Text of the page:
The Shame of American Politics:
GOP Presidential Hopefuls Trek to Las Vegas for Adelson Blessing

by Juan Cole
April 1, 2014

  A series of pro-corporation Supreme Court decisions and the latter’s disingenuous equation of money with speech, including Citizens United, have turned the United States from a democracy to a plutocracy. It is not even a transparent plutocracy, since black money (of unknown provenance) has been allowed by SCOTUS to flood into elections. These developments are not only deadly to democracy, they threaten our security. It is increasingly difficult to exclude foreign money from US political donations. We not only come to be ruled by the billionaires, but even by foreign billionaires with foreign rather than American interests at heart.

  The most frightening scenario is for corrupt money to dictate our politics. Casinos may no longer be mobbed up the way they were in the 1950s and 1960s, but they are still significantly implicated in government corruption.

  The perniciousness of this growing plutocracy was on full display on Saturday, as GOP governors Scott Walker, Chris Christie and John Kasich trekked off to Las Vegas in an attempt to attract hundreds of millions in campaign donations from sleazy casino lord Sheldon Adelson. Since Adelson is allegedly worth $37 billion, he could fund the Republican side of a presidential election (which costs $1 billion) all by himself. In the last presidential election he is said to have donated $100 million.

  There is no way to mince words here. These practices are absolutely disgusting.

  The problems with having one man have $37 billion and with his ability to buy candidates their elections are that any one man might be extremely eccentric. What if he wanted to start the Iraq War up again? Do we have to do it?

  The case of Adelson exhibits all these issues of corruption and eccentricity. Much of his current fortune is recent and derives from the Macao casino, and Adelson has admitted to “likely” breaking Federal rules against using bribes to do business in other countries. (A reference to allegations that his company was involved in rewarding legislators of the Chinese Communist Party for supporting his Macao project.) There was a time when this admission alone would put the donor off limits for mainstream politicians.

  Adelson has kooky political ideas. He is a determined union-buster.

  He actually mused in public about nuking Iran:  You pick up your cell phone and you call somewhere in Nebraska and you say ‘OK, let it go.’ So there’s an atomic weapon, goes over ballistic missiles in the middle of the desert that doesn’t hurt a soul, maybe a couple of rattlesnakes and scorpions or whatever”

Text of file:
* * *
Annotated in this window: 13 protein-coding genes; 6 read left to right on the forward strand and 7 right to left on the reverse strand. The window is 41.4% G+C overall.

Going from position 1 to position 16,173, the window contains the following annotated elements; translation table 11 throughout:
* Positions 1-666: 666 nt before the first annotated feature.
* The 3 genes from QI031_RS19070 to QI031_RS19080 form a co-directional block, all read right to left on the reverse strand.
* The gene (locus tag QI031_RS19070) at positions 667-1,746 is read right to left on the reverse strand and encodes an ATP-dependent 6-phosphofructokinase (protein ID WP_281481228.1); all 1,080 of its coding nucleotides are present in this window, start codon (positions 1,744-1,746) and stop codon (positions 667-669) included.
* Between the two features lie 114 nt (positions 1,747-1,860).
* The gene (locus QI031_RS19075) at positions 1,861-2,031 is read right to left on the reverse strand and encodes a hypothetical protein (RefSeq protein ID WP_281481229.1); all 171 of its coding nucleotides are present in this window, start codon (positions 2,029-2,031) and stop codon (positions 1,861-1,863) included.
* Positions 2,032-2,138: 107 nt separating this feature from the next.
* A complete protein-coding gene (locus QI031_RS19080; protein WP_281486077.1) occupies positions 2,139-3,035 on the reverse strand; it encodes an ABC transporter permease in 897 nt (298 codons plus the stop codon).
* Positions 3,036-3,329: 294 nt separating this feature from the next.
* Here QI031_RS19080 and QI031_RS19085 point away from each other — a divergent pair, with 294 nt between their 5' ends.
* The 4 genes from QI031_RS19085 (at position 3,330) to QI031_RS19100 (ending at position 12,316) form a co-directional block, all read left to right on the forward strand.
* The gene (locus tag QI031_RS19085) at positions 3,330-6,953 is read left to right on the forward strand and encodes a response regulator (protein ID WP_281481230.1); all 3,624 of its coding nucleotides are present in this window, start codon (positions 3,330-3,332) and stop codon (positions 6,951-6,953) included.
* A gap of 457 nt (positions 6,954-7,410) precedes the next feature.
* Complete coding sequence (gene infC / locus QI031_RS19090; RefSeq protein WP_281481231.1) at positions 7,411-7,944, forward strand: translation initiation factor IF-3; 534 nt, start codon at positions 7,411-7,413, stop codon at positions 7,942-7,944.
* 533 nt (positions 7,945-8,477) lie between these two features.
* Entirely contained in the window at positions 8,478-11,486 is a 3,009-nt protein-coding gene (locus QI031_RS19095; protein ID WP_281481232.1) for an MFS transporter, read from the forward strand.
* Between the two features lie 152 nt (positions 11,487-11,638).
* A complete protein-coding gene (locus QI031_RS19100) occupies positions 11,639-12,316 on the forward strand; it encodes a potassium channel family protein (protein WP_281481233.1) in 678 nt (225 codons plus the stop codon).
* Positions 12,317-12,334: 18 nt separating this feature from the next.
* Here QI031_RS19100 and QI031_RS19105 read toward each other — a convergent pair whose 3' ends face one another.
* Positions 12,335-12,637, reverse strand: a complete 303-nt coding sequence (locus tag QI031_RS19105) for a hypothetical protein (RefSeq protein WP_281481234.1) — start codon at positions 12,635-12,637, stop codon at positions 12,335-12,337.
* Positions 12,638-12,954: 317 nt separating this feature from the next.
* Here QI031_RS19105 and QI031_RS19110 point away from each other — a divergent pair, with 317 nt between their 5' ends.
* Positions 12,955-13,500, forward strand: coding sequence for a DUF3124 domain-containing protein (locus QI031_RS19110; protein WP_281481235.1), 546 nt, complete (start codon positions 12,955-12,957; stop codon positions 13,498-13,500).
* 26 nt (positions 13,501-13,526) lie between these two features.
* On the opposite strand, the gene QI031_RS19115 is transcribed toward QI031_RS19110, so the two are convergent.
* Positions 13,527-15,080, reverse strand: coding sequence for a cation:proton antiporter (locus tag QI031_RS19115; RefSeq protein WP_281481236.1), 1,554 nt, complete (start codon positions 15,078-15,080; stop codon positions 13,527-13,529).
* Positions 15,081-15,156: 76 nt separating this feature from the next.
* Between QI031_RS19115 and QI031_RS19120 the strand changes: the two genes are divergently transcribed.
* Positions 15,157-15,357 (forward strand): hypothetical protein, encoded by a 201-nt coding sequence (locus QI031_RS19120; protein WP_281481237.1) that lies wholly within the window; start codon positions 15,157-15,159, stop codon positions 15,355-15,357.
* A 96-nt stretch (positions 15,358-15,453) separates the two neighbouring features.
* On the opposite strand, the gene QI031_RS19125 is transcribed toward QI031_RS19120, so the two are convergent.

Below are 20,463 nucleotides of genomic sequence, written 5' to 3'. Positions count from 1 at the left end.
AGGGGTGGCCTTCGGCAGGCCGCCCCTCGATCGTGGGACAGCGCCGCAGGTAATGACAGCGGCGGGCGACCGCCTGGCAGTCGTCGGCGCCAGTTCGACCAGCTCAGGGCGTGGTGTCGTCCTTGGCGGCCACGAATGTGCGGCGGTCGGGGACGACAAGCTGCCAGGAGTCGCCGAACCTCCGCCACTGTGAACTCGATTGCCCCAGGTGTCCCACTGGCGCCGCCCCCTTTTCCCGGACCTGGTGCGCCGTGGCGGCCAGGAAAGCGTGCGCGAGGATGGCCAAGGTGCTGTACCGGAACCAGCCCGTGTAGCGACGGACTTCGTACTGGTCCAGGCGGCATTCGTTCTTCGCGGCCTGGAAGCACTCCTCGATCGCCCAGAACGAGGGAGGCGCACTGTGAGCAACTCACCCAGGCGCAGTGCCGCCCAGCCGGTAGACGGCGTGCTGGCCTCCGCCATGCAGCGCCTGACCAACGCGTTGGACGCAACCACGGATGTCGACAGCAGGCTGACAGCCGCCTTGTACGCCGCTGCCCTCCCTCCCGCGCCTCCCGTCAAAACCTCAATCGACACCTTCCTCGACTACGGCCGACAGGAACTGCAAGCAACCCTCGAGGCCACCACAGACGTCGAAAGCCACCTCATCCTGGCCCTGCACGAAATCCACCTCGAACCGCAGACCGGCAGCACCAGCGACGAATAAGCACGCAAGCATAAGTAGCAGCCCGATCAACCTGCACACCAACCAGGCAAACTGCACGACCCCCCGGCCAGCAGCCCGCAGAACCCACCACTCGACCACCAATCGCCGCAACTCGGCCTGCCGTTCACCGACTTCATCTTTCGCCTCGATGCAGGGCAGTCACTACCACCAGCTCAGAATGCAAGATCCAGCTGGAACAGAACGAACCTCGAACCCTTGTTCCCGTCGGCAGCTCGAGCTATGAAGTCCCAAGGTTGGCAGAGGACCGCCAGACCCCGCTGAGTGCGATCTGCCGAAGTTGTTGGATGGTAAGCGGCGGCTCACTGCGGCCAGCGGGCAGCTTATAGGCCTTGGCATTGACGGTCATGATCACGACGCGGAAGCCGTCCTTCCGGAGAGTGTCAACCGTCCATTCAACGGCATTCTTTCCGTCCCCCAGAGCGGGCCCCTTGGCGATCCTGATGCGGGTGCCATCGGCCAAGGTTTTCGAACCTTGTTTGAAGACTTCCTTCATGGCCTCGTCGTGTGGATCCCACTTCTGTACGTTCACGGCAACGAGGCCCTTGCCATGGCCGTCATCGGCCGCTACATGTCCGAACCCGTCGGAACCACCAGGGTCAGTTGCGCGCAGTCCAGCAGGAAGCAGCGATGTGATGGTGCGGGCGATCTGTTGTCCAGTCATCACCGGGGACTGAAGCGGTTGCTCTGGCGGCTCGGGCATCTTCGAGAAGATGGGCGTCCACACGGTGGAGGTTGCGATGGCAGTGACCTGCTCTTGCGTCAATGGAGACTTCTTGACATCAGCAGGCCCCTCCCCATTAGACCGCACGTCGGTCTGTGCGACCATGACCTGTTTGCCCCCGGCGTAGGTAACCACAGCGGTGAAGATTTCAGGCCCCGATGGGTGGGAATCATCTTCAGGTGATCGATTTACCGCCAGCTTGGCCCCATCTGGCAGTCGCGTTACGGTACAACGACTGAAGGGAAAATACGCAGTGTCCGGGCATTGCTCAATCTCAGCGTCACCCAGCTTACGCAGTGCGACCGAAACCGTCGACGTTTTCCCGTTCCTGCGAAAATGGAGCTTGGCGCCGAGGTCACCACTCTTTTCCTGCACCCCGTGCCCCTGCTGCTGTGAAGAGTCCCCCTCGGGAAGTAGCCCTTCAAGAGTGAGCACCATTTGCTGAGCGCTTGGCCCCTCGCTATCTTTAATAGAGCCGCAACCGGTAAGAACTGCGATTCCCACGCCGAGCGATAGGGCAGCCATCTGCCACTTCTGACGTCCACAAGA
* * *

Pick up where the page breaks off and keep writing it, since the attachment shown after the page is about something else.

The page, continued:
He was also a proponent of the Iraq war and of “staying the course” (staying in Iraq forever)?

  Adelson is a big backer of Israeli far rightwing Prime Minister Binyamin Netanyahu and has said that granting Palestinians their own state is akin to Russian roulette. He owns the right-wing Israeli newspaper Israel Ha-Yawm.

  What if a billionaire from a religious cult (other than the Likud Party I mean) was allowed to buy our politics, say a Moonie? What implications would that have for our policy toward North Korea?

  Adelson has a right to vote and advocate for his candidates. But the idea that he and his like should choose the next president is too awful to contemplate. One person, one vote isn’t one person, $100 million worth of votes. That isn’t democracy…


Adelson Wooed by Republican Presidential Prospects at Vegas Meet
By Julie Bykowicz Mar 29, 2014

  Three Republican governors eyeing the White House, including embattled New Jersey Governor Chris Christie, were in Las Vegas yesterday to court Sheldon Adelson, a billionaire casino owner who could give any of their eventual campaigns a major financial boost.

  The governors met one-on-one with Adelson, 80, and addressed a conference of the Republican Jewish Coalition, an advocacy group that counts him as a board member and benefactor. More than 400 of the coalition’s top donors and those seeking support from them gathered this weekend at Adelson’s convention center-hotel-casino complex, part of his international Las Vegas Sands Corp. (LVS)

  Christie, who twice won the governorship in a Democratic-leaning state, pitched himself to the group as an example Republicans can follow in efforts to broaden the party’s appeal. He said that in his re-election victory last November, exit polls showed he received 51 percent of New Jersey’s Hispanic vote and boosted his share of African-American support to 21 percent from 7 percent four years earlier.